This project examines the role “Nazareth” plays in the ideology of the Church of the Nazarene. In the early days of the movement, Nazareth signifies a critique of Methodist bureaucratic lethargy. But in the movement’s latter history, Nazareth becomes a rallying point for the denomination’s members to live up to a broader commitment to Evangelical values, albeit with a distinctively Nazarene flare. For certain Nazareth is more than a name. It is a site for socialization and identity formation.
Research included three months of ethnographic research into an individual congregation, historical analysis of the Holiness movement, and use of a critical comparative scriptures methodology.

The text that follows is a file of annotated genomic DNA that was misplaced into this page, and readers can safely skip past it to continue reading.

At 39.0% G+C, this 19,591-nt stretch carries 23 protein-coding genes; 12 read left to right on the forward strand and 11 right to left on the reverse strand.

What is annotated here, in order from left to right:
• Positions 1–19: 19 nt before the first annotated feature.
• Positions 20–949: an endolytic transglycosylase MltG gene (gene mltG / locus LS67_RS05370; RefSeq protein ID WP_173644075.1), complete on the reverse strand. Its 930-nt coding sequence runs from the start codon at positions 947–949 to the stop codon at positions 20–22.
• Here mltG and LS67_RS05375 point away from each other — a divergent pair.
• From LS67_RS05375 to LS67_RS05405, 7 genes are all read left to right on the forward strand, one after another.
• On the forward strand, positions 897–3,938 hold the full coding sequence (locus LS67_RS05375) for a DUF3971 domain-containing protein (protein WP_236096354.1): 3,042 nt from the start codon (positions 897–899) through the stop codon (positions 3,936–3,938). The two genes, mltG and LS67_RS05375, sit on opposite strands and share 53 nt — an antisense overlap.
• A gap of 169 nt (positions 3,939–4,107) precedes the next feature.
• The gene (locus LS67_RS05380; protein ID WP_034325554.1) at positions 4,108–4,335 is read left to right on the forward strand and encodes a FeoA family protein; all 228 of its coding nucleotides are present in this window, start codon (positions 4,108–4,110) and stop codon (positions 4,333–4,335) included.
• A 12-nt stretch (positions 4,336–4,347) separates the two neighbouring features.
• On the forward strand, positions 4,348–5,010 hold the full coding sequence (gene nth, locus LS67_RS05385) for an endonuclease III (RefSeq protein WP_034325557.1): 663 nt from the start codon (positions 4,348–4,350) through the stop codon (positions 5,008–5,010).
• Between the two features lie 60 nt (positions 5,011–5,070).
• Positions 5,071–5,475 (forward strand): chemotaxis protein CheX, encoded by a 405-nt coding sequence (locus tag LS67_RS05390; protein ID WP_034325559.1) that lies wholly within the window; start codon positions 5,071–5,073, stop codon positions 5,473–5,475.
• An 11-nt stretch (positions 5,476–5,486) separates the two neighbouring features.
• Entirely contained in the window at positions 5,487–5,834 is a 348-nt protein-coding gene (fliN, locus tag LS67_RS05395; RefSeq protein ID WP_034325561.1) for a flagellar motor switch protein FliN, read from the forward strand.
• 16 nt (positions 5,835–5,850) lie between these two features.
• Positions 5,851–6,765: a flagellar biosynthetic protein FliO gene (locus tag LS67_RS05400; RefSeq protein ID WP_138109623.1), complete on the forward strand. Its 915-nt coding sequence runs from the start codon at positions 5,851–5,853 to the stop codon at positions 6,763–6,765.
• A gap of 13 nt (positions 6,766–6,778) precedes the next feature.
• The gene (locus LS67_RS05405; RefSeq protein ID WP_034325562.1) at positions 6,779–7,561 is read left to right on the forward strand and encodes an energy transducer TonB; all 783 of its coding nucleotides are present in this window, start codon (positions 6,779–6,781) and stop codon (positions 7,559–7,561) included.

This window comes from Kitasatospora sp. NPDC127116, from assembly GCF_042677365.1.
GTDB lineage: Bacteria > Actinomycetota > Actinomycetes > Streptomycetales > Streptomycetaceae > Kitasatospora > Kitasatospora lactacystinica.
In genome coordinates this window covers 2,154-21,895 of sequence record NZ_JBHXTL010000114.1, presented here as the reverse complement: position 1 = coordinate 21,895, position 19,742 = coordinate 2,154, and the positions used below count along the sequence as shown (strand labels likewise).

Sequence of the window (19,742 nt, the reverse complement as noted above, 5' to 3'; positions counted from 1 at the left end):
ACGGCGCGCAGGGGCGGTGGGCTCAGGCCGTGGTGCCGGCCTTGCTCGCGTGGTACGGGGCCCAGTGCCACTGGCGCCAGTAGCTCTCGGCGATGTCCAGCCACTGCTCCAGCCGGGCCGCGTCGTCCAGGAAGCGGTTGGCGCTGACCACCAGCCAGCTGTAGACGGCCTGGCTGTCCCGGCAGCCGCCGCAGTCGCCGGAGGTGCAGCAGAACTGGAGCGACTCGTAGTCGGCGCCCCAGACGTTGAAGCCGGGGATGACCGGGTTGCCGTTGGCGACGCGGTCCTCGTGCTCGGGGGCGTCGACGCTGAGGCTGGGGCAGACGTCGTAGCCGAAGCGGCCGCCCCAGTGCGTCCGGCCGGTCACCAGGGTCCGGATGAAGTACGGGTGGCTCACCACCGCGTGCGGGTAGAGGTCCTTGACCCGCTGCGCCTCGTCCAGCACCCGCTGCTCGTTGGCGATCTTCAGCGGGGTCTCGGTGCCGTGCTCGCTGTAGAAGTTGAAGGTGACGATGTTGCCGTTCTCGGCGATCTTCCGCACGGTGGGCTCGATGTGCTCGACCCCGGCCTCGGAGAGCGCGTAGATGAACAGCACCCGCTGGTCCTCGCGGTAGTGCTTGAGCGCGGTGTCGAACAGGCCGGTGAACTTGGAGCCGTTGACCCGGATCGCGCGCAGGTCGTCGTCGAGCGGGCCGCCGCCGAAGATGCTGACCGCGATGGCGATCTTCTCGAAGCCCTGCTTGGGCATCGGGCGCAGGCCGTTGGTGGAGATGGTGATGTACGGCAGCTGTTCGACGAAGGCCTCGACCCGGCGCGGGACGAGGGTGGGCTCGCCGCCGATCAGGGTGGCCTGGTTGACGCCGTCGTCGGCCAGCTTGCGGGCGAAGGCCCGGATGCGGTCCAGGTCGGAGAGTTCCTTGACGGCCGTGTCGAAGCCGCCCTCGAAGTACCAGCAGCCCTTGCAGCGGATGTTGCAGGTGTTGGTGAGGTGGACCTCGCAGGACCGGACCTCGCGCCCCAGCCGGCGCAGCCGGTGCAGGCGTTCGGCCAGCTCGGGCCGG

Forms of this work were presented at Claremont Graduate University’s 2010 Annual Field Research in Cultural Studies Conference, the Wesleyan Theological Society’s 2010 Annual Meeting, the 2011 Western Commission on the Study of Religion Annual Meeting, and the Society of Biblical Literature’s 2011 Annual Meeting.